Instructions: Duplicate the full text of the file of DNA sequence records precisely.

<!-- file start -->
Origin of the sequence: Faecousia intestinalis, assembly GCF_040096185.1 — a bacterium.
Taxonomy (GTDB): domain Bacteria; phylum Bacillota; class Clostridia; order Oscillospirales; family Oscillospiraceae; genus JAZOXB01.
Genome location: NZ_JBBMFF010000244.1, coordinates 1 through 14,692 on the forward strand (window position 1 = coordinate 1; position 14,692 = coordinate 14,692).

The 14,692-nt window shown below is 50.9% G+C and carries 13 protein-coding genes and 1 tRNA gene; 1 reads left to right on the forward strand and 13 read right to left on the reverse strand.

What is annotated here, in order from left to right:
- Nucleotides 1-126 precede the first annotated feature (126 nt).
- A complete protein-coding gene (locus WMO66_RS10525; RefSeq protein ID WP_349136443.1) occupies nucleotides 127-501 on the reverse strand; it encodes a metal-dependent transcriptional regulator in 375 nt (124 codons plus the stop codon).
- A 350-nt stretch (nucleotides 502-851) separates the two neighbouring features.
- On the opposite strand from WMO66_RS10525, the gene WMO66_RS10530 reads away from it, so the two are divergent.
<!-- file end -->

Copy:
Origin of the sequence: Faecousia intestinalis, assembly GCF_040096185.1 — a bacterium.
Taxonomy (GTDB): domain Bacteria; phylum Bacillota; class Clostridia; order Oscillospirales; family Oscillospiraceae; genus JAZOXB01.
Genome location: NZ_JBBMFF010000244.1, coordinates 1 through 14,692 on the forward strand (window position 1 = coordinate 1; position 14,692 = coordinate 14,692).

The 14,692-nt window shown below is 50.9% G+C and carries 13 protein-coding genes and 1 tRNA gene; 1 reads left to right on the forward strand and 13 read right to left on the reverse strand.

What is annotated here, in order from left to right:
- Nucleotides 1-126 precede the first annotated feature (126 nt).
- A complete protein-coding gene (locus WMO66_RS10525; RefSeq protein ID WP_349136443.1) occupies nucleotides 127-501 on the reverse strand; it encodes a metal-dependent transcriptional regulator in 375 nt (124 codons plus the stop codon).
- A 350-nt stretch (nucleotides 502-851) separates the two neighbouring features.
- On the opposite strand from WMO66_RS10525, the gene WMO66_RS10530 reads away from it, so the two are divergent.